Dutch King Willem-Alexander Had A Part-Time Job, As A Co-Pilot For KLM

It has now been revealed that for the past 21 years, the king of the Netherlands Willem-Alexander has flown twice a month as a co-pilot for KLM.

Dutch King Willem-Alexander Had A Part-Time Job, As A Co-Pilot For KLM

Dutch King Willem-Alexander looks out from the window of a KLM Cityhopper aircraft (AFP Photo/KLM)

New Delhi: "This is your captain speaking." How many times have you heard that announcement while flying? Now imagine hearing something like this: "This is your king speaking." Bizarre, right? Well, it has now been revealed that for the past 21 years, the king of the Netherlands Willem-Alexander has flown twice a month as co-pilot - and his passengers didn't have a clue.

In an interview with De Telegraaf newspaper, Dutch King Willem-Alexander reveals he has been a frequent co-pilot for KLM Royal Dutch Airlines.

It was already known that he had appeared as a "guest pilot" before being crowned king in 2013, in order to maintain his pilot's licence. However, it was not known that he was secretly co-piloting commercial flights, twice a month as king.
 
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Dutch King Willem-Alexander stands in front of a KLM Cityhopper aircraft (AFP Photo/KLM)

The royal will now train to fly Boeing 737 passenger jets, according to the Dutch newspaper. This is because KLM is phasing out the smaller Fokker 70 plane used on short-haul flights.

"I really wanted to continue as a guest pilot for KLM and therefore it could actually only be on a plane such as the 737... which means short trips," King Willem-Alexander tells De Telegraaf.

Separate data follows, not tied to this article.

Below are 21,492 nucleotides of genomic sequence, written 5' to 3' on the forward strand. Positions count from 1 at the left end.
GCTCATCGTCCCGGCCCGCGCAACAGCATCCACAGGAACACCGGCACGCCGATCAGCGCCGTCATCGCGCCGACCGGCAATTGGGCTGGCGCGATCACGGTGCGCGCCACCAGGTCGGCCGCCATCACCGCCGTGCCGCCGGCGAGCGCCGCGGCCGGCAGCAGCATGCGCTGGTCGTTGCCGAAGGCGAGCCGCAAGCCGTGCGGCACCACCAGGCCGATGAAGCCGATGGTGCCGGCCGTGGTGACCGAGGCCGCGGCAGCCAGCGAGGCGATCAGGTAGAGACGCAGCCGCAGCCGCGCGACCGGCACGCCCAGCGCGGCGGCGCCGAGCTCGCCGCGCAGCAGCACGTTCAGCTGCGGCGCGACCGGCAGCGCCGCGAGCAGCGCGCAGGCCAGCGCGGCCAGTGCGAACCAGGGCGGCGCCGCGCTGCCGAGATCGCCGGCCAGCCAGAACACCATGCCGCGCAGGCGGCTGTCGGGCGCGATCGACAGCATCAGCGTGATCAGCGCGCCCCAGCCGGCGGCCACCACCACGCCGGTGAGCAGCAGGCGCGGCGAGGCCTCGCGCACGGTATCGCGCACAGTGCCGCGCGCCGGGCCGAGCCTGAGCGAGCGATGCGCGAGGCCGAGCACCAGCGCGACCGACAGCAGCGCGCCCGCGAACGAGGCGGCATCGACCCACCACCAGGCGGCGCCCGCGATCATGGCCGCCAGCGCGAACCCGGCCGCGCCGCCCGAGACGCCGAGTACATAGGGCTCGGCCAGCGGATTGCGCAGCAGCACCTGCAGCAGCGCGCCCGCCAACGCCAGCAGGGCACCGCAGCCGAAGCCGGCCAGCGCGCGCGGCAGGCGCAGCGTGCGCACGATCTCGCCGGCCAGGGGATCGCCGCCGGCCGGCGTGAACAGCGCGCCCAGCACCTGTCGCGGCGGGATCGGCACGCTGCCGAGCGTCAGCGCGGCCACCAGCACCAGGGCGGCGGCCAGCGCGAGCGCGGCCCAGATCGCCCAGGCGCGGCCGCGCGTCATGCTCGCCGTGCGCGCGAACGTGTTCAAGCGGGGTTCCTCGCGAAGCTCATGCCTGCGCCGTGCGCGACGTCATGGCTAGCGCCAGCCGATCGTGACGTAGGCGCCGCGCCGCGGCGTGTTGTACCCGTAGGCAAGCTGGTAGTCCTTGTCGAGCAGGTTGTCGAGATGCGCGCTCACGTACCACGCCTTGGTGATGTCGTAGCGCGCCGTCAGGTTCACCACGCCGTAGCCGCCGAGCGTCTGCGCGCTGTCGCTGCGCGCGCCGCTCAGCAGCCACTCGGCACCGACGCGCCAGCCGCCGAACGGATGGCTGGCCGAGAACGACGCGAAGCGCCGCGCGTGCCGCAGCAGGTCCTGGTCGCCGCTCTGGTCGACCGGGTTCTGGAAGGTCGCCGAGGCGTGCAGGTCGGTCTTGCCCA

"Any bigger aircraft than this (737) always means staying overnight, meaning I cannot get back in time to The Netherlands in case of an emergency," the 50-year-old royal adds.

Sky News reports the royal describing his casual flights as a "hobby." He says occasionally being able to leave his royal duties behind to concentrate on flying is "relaxing."
 
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Dutch King Willem-Alexander pictured inside the cockpit of a KLM aircraft, next to pilot Maarten Putman (AFP Photo/KLM)

The Dutch royal says he is rarely recognised by passengers in his uniform.

"Before September 11, the cockpit door was open. People regularly came to have a look and thought it was nice or surprising that I was sitting there," the Daily Mail reports him saying.

And even when he makes announcements to passengers, the royal says that as a co-pilot he doesn't have to give his name.

"But most people don't listen anyway," he says. 

Here's how the Internet is reacting to the incredible revelation: 

"He puts the K in KLM," jokes one person on Facebook. 
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